The DC-based advocacy group Enough! Project is calling on consumers to raise awareness around the fact that their beloved electronics contain the "3Ts" (tin, tungsten, and tantalum) as well as gold, all rare earth minerals that are illegally mined in the Congo, where profits go to "armed groups…that regularly commit conscious-shocking atrocities as they jockey to control the region's most valuable mines." A worthy cause? Of course. One only has to watch videos such as this to realize how heartbreaking and dire the situation is. But the Enough! Project's public face and actions are quite different from what their actual research report promotes, and our question is: what's the real message here?
When I first read Nicholas Kristof's article The New York Times, entitled Death by Gadget, I have to admit that I was skeptical. While I in absolutely no way wish to diminish the horrendous situation in the Congo surrounding the mining and exportation of conflict minerals, I do feel that some members of our society have a tendency to jump onto a bandwagon or latch onto a cause for the sake of having an opinion rather than actually caring about or fully researching the issue in question. Taking this into consideration, look at this video where this side of Enough! Project is prevalent. Forgive the stereotype, but this video to me represents a bunch of "hippie-dippie" kids who are working their first job out of college in DC and acting as conduits for a garbled message—largely blowing hot air to a crowd that vaguely listens, but isn't dissuaded into boycotting Apple products, which is the apparently the call to action by the protesters. These kids seem to have no real knowledge or insight about the corporations on the other side, how deeply their supply chains would be affected by a flat-out boycott, and how exceedingly difficult it would be to re-source their entire metals base.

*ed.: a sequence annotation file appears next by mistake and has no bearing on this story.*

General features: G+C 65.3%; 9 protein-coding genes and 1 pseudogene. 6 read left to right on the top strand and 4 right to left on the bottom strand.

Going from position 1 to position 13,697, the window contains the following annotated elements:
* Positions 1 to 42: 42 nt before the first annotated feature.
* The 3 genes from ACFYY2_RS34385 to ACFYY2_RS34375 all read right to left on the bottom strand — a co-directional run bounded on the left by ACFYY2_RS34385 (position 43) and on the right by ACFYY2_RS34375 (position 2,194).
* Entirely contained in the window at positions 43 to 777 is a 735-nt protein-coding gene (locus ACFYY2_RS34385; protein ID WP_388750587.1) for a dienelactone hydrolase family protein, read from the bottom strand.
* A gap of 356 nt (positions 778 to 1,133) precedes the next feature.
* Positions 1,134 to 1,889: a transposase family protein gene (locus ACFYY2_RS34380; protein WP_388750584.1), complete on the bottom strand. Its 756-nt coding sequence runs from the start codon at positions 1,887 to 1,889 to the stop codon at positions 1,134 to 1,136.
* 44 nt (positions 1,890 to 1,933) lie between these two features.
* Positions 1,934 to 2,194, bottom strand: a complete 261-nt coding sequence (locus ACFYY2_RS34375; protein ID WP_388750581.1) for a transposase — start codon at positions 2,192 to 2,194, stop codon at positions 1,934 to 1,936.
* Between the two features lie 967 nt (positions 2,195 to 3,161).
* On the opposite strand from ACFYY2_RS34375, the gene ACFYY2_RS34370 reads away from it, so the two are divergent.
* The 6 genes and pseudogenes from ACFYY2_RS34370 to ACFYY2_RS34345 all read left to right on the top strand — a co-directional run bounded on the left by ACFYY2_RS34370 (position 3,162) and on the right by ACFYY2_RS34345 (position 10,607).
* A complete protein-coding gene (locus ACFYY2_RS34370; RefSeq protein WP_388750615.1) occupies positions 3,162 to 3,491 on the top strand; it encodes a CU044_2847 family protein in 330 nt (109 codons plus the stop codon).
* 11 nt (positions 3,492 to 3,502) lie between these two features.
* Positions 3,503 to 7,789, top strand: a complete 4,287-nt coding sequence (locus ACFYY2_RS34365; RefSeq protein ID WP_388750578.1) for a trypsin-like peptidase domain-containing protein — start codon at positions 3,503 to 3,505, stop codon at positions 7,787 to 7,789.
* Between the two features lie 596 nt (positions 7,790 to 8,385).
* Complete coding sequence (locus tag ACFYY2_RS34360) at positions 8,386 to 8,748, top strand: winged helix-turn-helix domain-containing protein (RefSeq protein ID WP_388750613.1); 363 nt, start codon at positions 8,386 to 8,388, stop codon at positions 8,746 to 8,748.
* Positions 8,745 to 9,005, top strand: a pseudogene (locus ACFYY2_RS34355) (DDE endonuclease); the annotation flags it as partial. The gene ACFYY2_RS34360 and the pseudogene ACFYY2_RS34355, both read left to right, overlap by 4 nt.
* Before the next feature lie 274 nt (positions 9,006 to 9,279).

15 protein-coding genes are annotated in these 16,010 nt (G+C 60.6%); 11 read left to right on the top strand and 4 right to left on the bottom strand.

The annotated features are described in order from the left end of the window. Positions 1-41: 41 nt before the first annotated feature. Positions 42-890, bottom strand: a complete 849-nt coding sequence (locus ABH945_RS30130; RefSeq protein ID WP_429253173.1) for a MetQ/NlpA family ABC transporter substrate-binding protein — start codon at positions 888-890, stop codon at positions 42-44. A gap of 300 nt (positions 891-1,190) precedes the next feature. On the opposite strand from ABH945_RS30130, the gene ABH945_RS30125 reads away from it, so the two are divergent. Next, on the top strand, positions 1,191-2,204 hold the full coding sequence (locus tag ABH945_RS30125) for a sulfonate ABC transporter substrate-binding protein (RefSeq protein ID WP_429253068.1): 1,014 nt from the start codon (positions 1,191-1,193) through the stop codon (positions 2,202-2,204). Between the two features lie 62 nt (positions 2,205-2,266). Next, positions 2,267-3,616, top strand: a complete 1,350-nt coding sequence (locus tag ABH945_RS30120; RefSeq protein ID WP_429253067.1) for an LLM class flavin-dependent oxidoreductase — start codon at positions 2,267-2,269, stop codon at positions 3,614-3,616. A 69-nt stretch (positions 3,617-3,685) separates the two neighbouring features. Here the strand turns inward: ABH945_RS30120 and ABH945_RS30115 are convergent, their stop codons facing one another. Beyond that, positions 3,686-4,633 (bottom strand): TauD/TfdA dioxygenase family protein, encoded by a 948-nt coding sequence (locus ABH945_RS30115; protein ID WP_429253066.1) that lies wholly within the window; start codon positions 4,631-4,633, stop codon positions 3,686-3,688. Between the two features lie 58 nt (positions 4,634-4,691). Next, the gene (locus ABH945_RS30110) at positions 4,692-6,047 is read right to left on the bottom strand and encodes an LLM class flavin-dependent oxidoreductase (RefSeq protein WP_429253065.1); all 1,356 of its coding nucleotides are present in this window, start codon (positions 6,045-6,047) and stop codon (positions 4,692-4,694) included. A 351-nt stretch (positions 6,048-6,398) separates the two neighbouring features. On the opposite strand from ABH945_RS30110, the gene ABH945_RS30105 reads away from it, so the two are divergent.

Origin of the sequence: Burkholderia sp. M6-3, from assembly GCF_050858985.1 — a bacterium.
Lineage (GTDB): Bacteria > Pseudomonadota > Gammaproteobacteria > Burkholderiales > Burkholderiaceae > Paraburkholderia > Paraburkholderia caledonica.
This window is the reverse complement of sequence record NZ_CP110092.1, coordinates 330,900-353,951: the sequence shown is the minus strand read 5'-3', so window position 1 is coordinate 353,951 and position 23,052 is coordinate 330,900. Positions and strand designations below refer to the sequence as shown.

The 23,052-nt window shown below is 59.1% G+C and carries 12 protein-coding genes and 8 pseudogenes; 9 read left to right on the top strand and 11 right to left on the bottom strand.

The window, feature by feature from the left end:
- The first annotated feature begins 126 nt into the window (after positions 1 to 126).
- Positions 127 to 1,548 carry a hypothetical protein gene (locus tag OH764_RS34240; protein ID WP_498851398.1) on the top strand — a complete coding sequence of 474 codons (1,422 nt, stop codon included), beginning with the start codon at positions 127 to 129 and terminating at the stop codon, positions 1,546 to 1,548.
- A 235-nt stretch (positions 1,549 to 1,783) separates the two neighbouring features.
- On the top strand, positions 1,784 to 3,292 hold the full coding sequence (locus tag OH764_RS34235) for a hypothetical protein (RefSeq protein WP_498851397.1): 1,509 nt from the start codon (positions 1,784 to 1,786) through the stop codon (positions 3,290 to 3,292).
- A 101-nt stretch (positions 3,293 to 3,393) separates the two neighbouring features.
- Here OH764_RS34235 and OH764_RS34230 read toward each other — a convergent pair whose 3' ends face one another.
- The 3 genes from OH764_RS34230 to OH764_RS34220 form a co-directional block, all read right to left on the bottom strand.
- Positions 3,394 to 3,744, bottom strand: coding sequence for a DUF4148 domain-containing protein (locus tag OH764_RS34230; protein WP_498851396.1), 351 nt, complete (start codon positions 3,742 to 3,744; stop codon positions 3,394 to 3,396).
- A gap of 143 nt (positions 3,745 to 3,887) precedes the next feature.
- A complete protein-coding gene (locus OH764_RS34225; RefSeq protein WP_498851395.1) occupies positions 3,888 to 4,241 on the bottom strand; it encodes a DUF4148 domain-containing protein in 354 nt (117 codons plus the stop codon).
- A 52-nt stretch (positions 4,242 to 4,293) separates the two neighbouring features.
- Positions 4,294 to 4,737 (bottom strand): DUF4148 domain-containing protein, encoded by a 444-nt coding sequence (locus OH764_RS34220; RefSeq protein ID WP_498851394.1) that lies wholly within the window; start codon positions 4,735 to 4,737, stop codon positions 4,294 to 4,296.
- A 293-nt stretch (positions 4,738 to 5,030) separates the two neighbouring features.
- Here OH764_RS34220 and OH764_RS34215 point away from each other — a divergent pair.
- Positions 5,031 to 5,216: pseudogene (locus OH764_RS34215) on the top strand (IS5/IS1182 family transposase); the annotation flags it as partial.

Congo's Conflict Minerals: Protestors Mixed Messages
Source: MetalMiner, Sheena Moore (7/1/10)
". . .boycotting Apple is apparently the protester's call to action."